“NO ONE IS SUGGESTING YOU CAN CONQUER GAUL BY DEADLIFTING 4 PLATES”

When travelling, there’s what objectively happens to you and there is how you feel about it. There’s the emotional travelogue. One day in Iceland I suddenly and without warning immediately and thoroughly understood at the deepest level why people defend the place to the death. New York is so familiar it isn’t fun anymore, a statement that even I find appalling. Australia, the inverse Canada. London, filled to the walls with ugly paupers and skinheads who make every trip along the high street an exercise in fear.

ATypI Brighton 2007, an expensive gambit in loneliness.

I don’t like to travel. I like having travelled. I’ve done enough of it to be able to hack all sorts of systems, from airplane seating to hotels to surviving as a veganist even in a country where they eat whales. I have no right to complain. But when I go away, my routine is disrupted. It is not a question of feeling homesick, but how much and when. Usually 1½ days into a trip is when it happens. On more than one occasion I’ve barely been able to concentrate, and sometimes that will mate up with an unusual or unique event, as during an open-captioned movie in London.

I missed my dog even though he’s my friend’s dog, not my dog. I missed my friend less. In fairness, the dog did not send a daily E-mail and was not on instant messaging.

I saw all sorts of acquaintances at ATypI, many of whom remembered me even from the distant past. I was staying with hospitable friends – although, based on the public record, all we managed to do was play Wii. I know Brighton, the Acceptable Face of England, well enough to walk around unaided. I know which bus to take. The upstairs of a double-decker isn’t novel or fun anymore.

Your vocabulary

At a type conference you are actually able to say out loud a range of vocabulary you usually only read or write. (Last time, “grots.” This time, “slabserif,” “terminals,” “humanistic,” “Fraktur.” You have a whole discussion about how to pronounce “Tiresias” in different dialects.)

You meet the designers of many of your favourite typefaces. You are the kind of person who has favourite typefaces. You meet, at long last, designers you’ve known for a decade online. You meet elite squadrons of Poles and Russians, guys in matching Linotype shirts, Adobéists, Monotypists. You find that some who present themselves online as borderline nasty pieces of work are gregarious and warm in person. One of them is Belgian. Another of them is you.

You get to present not once but twice. Maybe you matter.

You try to organize a Boys’ Night Out, but, because people either have no phone or a phone that doesn’t work or no computer on them or no wifi (intractibly difficult to connect to at this ill-organized event), you cannot reach them. You cannot herd the cats. Even after the man who published his first font at 14 and is just barely half your age decorously plays dumb and pretends he doesn’t know he’s only even there in the first place to receive the Prix Charles Peignot, you hold out hope that he, his homosexual lover unit, that famous newspaper designer, that birchbark-related type designer, and you can all maybe stand around the Bulldog and pretend to have a good time.

When that doesn’t happen, you go to the Bulldog anyway and discover it’s just like a video game you had put on pause. You walk in the door and they take it off pause and it’s exactly the way you left it. This is not the Wii we’re talking about, either. If it’s a video game, it is Ms Pac-Man. Something they didn’t bother to pause is the unrelenting ugliness.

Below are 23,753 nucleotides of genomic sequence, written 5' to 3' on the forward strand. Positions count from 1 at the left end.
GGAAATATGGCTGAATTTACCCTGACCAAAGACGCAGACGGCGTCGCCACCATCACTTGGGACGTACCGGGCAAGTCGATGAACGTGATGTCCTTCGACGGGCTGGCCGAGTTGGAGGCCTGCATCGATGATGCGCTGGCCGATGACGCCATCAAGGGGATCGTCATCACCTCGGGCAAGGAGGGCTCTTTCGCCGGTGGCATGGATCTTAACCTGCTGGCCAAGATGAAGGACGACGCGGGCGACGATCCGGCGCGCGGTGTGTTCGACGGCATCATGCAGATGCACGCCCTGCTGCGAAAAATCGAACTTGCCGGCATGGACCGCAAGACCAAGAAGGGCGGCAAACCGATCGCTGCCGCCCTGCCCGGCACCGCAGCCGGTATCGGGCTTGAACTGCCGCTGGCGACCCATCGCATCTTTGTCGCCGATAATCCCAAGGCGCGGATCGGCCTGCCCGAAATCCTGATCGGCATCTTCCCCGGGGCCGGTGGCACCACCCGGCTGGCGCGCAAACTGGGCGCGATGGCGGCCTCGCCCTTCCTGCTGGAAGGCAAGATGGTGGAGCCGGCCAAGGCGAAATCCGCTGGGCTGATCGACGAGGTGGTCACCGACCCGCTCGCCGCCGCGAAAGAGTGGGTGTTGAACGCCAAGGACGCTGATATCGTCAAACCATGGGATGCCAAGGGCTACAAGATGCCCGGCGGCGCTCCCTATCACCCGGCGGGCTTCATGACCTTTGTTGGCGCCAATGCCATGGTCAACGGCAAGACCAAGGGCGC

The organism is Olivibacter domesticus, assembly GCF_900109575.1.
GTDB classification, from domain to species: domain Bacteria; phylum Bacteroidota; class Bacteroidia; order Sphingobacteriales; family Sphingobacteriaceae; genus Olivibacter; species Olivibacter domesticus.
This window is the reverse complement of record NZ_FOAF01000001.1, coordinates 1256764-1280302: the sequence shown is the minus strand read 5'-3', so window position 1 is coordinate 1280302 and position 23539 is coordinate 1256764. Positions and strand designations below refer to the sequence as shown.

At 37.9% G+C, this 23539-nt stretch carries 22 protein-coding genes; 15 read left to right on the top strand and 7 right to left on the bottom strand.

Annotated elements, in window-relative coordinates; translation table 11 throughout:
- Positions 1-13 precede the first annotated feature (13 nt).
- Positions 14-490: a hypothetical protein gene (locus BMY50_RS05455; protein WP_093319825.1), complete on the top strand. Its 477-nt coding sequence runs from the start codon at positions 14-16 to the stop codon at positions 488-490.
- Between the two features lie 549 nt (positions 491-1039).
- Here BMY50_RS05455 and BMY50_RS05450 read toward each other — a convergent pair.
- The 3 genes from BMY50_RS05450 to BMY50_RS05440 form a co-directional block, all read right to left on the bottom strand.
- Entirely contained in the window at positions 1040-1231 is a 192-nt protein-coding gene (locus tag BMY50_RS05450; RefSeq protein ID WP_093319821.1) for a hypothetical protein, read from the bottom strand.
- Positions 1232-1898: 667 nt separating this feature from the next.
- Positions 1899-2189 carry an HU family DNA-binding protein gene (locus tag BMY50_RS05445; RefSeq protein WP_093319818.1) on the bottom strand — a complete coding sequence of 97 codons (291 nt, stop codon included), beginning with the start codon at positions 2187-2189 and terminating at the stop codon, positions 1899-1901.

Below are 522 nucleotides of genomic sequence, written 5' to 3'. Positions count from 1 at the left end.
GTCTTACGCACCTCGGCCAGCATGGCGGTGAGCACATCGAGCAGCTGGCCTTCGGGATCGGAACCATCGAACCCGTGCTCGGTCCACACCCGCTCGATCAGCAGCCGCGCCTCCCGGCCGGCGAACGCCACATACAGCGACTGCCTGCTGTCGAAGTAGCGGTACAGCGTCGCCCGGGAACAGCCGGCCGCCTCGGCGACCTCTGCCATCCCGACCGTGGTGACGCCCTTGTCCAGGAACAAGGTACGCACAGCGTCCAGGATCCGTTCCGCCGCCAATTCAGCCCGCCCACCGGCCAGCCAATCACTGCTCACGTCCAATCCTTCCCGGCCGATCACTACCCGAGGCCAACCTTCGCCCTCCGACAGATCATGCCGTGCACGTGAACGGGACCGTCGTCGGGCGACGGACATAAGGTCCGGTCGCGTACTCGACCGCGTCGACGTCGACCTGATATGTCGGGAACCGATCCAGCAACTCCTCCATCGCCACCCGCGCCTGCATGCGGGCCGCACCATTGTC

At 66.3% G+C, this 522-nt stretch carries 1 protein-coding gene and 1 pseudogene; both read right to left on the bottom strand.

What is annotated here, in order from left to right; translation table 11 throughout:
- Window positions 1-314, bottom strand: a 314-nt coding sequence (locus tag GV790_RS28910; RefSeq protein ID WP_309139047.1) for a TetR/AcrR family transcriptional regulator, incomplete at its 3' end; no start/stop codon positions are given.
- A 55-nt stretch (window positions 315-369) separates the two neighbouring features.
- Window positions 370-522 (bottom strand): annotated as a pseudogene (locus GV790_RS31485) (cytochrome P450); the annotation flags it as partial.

You realize you have loved and cherished typography since you were a schoolboy, a fact explicitly contradicted in the gutter press, but have nothing to show for it save for a few mouldering articles and reviews. What have you done for typography lately?

You spend so much time picking away at the scab of that insult, still available after promises it would be expunged, that you set up plans to publicly take the author to task if he shows up. Then that snowballs to remembering your routine and what is really going on in your life (also typographically), and what is going on is next to nothing. You tell yourself you’ve got a few more leads for designers, and A-list leads at that, but you’ve had those before and have had the rug pulled out already. (And, in a case of the pot calling the kettle kerned, the excuse there was “cashflow.”)

Then it hits you that everyone else here who isn’t a corporate -ist of some kind is more or less in the same boat, though most of them have day jobs and at least make a living. But they don’t have the same kind of bite taken out of them.

You realize that it’s only a matter of time till we return to our atomized existences of being the only people we know personally, the only people in our entire respective cities, who love and cherish typography. A typography conference exposes the atomization and loneliness of the typographer.

You go back to having nobody to talk to about typography. You go back to having no venue where you can say typographic vocabulary out loud. You get your routine back, but what has it done for you lately?

The foregoing posting appeared on Joe Clark’s personal Weblog on 2007.09.19 14:55. This presentation was designed for printing and omits components that make sense only onscreen. (If you are seeing this on a screen, then the page stylesheet was not loaded or not loaded properly.) The permanent link is:
https://blog.fawny.org/2007/09/19/atomization/

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